Handbook of Creative writing


handbook of creative writingI am a collector of books and among my humble collection I have a shelf dedicated to books about writing. Most of these live at around 808 on the Dewey decimal system and that is where they reside in my library – right along side literature which occupies the rest of the 800s. I am greedy when it comes to words written on our craft by people who practice it.  I have known writers who refused to read manuals or writing guides because it stifled their creativity, or because they refused to conform to the rules of creative writing. I am a student of writing and some day I hope to be a teacher and a coach. I can’t do that without teachers of my own. Architects, painters, bricklayers, even musicians must all undertake a period of apprenticeship under the tutelage of experienced professionals – why should it be any different for writers? With this in mind I grabbed myself a copy of The handbook of creative writing, edited by Steven Earnshaw, Professor of English at Sheffield Hallam University. Though the book, in Earnshaw’s words, is aimed “primarily at the student embarking on a creative writing programme in Higher Education”, it is a valuable resource for anyone who is serious about a career in writing. When I bought this book I was half way through a Masters degree in professional writing so it seemed an appropriate resource, but now, even when I am on hiatus from University I frequently refer to the essays. This is not one of those how-to books,  rather it is an scholarly treatment of writing theory and practice and therefore not for everyone. The book contains 48 essays separated into three sections. Section one discusses critical theory, section two contains essays on prose, poetry, screenwriting,  and other forms of writing and section three explores the writing life from agents and publication to literary prizes and making a living as a writer. The handbook of creative writing confirmed for me that writing is not just about publication. It explores writing as a career as well as a worthy academic activity.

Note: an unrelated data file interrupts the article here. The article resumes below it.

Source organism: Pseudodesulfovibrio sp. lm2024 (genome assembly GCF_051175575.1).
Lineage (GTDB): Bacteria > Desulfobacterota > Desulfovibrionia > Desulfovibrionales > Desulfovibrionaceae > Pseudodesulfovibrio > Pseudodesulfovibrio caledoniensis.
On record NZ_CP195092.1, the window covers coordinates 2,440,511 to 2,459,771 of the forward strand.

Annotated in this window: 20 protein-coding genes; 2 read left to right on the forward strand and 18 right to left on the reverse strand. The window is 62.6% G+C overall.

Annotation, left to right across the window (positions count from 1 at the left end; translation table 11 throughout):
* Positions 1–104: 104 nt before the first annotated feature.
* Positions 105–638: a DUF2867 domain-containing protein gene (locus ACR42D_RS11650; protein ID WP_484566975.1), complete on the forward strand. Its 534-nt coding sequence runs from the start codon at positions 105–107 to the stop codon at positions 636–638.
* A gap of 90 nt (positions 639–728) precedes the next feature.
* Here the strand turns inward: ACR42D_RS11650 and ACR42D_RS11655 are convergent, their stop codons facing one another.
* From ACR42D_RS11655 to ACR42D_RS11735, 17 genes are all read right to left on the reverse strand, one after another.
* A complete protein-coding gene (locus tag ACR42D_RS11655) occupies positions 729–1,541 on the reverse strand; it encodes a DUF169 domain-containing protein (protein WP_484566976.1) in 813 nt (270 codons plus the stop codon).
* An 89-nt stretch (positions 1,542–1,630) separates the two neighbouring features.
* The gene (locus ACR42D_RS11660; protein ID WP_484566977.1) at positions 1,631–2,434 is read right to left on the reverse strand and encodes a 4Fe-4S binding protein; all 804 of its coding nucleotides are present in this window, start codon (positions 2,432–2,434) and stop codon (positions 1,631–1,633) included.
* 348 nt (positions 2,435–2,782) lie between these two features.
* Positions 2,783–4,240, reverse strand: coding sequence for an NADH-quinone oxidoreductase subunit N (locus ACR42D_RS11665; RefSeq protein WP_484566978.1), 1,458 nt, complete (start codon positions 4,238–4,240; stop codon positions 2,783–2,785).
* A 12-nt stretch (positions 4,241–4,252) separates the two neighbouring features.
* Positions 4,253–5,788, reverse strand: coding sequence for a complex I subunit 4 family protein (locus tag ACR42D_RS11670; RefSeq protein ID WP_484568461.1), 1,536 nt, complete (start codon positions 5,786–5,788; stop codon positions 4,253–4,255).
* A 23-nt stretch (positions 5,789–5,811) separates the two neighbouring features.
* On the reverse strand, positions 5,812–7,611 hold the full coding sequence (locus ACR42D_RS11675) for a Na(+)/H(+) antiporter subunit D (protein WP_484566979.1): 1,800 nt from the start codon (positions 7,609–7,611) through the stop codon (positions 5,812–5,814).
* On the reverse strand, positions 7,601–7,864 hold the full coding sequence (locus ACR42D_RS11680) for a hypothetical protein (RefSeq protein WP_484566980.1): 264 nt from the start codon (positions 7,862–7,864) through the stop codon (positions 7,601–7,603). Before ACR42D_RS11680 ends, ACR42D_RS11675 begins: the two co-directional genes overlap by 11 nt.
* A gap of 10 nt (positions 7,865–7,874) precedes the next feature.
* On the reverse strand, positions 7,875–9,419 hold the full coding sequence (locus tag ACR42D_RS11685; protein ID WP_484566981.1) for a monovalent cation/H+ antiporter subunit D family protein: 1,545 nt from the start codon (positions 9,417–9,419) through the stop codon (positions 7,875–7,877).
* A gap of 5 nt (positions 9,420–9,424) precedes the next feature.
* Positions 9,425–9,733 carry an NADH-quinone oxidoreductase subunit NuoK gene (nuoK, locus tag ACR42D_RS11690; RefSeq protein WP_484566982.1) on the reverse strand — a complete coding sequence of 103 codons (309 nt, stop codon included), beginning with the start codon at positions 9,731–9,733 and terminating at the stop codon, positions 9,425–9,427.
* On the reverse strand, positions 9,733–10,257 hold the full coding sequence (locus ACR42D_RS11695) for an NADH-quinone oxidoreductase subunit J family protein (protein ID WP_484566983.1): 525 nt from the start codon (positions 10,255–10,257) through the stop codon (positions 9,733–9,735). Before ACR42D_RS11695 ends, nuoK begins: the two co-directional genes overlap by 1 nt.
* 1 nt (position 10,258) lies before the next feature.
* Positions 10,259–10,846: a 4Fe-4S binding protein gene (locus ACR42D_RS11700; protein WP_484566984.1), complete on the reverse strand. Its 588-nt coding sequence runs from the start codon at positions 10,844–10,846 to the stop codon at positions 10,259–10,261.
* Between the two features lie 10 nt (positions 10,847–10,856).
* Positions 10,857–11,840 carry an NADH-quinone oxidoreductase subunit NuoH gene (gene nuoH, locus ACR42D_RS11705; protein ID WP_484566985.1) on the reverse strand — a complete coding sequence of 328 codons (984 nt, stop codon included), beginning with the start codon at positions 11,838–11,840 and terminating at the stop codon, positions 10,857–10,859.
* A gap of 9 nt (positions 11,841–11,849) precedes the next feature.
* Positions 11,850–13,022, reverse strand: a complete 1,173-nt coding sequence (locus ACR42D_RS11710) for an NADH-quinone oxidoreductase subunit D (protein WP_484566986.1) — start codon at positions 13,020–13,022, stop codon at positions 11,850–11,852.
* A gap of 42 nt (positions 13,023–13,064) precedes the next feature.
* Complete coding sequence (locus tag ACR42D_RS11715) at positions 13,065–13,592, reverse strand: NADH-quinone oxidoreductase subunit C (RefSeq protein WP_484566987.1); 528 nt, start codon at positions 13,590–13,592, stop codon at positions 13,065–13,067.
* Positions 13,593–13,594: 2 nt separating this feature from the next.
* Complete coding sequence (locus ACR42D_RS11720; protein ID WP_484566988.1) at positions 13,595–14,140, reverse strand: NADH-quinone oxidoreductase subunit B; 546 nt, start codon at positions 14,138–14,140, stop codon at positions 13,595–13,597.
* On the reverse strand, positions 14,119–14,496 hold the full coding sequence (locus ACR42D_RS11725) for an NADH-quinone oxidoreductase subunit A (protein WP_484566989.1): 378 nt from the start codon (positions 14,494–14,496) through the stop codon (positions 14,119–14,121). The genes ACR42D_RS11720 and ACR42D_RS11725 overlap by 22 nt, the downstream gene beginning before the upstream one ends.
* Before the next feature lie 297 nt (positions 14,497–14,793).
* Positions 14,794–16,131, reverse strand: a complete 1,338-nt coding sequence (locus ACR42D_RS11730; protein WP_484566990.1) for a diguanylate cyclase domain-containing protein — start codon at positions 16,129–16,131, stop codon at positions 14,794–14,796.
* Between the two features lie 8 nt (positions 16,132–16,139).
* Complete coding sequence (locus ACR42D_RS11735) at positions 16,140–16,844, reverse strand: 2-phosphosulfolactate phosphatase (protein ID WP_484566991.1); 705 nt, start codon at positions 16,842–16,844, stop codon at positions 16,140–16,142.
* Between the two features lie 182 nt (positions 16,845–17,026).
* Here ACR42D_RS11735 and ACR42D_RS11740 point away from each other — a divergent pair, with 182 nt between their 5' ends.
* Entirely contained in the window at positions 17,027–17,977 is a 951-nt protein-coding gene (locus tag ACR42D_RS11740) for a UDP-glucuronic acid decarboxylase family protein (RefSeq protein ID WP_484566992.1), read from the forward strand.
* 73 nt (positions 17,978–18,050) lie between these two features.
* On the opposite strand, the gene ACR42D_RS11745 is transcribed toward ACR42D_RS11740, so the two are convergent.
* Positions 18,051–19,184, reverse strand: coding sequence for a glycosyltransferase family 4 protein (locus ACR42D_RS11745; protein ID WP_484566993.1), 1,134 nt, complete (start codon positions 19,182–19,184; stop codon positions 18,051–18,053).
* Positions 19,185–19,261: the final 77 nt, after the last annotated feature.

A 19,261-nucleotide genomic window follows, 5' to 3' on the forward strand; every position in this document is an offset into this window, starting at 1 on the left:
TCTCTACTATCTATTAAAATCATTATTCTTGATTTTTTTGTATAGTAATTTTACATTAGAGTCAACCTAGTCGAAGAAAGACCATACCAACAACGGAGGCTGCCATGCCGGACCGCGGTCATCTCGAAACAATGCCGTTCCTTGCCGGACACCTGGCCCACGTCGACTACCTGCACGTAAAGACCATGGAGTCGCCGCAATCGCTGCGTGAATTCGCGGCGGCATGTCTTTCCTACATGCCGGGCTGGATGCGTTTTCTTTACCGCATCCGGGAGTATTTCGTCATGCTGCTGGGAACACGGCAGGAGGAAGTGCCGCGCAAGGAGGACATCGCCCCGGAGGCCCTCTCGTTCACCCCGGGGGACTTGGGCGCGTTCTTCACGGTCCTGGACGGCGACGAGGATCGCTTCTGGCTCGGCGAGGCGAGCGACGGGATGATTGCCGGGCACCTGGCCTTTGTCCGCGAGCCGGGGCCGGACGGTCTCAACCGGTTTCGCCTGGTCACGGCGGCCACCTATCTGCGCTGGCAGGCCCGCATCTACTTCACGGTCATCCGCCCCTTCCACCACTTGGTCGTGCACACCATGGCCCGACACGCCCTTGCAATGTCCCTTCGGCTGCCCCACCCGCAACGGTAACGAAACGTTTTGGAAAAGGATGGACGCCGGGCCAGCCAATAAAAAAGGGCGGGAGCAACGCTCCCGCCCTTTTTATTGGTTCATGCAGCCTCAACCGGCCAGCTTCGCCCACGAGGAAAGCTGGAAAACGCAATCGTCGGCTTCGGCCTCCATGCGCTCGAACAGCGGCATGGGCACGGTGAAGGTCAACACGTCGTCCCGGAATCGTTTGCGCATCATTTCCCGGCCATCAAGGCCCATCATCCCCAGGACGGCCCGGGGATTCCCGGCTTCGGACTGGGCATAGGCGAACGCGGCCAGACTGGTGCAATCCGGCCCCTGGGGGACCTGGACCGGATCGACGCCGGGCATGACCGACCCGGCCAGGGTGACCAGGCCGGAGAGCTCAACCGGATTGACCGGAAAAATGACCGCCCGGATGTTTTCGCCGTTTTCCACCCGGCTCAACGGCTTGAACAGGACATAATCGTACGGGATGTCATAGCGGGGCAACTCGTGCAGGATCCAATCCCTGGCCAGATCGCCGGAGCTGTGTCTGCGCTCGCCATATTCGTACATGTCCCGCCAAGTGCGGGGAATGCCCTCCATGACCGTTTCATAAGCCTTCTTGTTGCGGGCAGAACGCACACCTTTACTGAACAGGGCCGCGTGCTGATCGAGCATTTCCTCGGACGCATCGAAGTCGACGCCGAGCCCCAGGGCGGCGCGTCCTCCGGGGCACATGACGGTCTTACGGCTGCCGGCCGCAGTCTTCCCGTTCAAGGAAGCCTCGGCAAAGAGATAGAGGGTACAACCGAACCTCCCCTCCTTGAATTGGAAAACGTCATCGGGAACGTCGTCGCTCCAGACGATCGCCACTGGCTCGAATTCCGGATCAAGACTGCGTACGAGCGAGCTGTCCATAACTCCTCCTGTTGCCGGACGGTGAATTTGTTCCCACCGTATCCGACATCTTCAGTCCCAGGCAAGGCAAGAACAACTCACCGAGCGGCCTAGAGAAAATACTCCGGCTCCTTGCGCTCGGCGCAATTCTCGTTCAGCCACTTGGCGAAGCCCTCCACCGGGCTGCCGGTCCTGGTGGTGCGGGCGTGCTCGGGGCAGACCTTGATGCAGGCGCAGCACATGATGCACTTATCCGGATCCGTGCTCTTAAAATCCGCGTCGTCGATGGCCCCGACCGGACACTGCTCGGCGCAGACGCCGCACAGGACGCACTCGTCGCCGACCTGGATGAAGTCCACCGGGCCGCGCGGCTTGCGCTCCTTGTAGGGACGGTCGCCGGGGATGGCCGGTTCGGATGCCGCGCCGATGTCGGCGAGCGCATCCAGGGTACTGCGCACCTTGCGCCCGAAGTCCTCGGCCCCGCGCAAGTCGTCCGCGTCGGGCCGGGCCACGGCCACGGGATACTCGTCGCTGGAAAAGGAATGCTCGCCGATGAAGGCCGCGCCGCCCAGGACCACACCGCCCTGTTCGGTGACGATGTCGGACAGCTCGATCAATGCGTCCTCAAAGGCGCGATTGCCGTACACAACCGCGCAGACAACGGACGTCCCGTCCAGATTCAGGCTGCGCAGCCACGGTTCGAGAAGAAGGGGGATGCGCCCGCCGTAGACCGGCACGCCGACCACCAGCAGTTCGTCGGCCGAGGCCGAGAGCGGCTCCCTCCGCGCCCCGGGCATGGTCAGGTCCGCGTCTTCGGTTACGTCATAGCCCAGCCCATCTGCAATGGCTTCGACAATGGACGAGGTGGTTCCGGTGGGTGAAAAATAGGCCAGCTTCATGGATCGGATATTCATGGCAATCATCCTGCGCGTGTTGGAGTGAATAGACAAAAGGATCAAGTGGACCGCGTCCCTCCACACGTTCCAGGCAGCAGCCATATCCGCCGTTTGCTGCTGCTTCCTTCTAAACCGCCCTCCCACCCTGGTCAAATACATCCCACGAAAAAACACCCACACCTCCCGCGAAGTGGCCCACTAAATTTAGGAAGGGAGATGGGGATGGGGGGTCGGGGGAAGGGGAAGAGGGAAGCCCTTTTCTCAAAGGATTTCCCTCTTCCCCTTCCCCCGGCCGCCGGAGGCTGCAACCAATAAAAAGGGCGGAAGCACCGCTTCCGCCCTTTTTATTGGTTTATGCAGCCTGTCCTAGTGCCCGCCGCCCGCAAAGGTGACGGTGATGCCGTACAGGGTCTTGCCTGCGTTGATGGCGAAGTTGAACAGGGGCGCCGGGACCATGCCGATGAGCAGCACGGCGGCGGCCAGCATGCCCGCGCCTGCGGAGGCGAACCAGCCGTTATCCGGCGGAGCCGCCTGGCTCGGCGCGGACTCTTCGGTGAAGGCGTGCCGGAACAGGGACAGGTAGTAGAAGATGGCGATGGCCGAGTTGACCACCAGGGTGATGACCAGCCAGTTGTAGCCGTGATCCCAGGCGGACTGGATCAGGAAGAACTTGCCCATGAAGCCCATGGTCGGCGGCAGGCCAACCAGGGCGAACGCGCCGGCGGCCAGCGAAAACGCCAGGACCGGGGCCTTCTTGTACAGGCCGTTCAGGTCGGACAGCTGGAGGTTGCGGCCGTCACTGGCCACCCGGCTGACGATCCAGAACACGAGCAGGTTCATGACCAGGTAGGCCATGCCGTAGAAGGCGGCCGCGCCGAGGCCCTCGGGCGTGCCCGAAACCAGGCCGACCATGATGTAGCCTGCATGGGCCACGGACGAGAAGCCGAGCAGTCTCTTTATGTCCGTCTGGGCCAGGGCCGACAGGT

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About Sharon

Writer, bibliophile, dreamer and student of everything
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